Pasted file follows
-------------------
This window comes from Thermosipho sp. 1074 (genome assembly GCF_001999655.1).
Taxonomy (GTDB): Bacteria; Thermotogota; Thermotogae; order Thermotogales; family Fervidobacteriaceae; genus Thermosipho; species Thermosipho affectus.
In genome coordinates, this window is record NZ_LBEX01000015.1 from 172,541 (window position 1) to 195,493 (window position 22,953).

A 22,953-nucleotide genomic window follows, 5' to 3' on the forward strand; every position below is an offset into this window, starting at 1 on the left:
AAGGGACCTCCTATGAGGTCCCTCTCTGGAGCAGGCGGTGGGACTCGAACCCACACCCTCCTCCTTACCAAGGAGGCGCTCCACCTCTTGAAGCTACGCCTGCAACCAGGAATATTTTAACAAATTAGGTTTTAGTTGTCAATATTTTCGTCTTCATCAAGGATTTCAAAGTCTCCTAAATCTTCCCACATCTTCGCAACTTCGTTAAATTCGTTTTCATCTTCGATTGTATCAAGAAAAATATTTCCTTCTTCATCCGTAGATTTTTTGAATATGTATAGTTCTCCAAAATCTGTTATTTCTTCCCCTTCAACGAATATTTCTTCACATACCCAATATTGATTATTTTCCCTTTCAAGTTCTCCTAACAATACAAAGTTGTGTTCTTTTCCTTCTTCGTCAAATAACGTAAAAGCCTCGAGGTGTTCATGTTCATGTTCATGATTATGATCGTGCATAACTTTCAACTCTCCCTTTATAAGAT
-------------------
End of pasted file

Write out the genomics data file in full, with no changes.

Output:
This window comes from Thermosipho sp. 1074 (genome assembly GCF_001999655.1).
Taxonomy (GTDB): Bacteria; Thermotogota; Thermotogae; order Thermotogales; family Fervidobacteriaceae; genus Thermosipho; species Thermosipho affectus.
In genome coordinates, this window is record NZ_LBEX01000015.1 from 172,541 (window position 1) to 195,493 (window position 22,953).

A 22,953-nucleotide genomic window follows, 5' to 3' on the forward strand; every position below is an offset into this window, starting at 1 on the left:
AAGGGACCTCCTATGAGGTCCCTCTCTGGAGCAGGCGGTGGGACTCGAACCCACACCCTCCTCCTTACCAAGGAGGCGCTCCACCTCTTGAAGCTACGCCTGCAACCAGGAATATTTTAACAAATTAGGTTTTAGTTGTCAATATTTTCGTCTTCATCAAGGATTTCAAAGTCTCCTAAATCTTCCCACATCTTCGCAACTTCGTTAAATTCGTTTTCATCTTCGATTGTATCAAGAAAAATATTTCCTTCTTCATCCGTAGATTTTTTGAATATGTATAGTTCTCCAAAATCTGTTATTTCTTCCCCTTCAACGAATATTTCTTCACATACCCAATATTGATTATTTTCCCTTTCAAGTTCTCCTAACAATACAAAGTTGTGTTCTTTTCCTTCTTCGTCAAATAACGTAAAAGCCTCGAGGTGTTCATGTTCATGTTCATGATTATGATCGTGCATAACTTTCAACTCTCCCTTTATAAGAT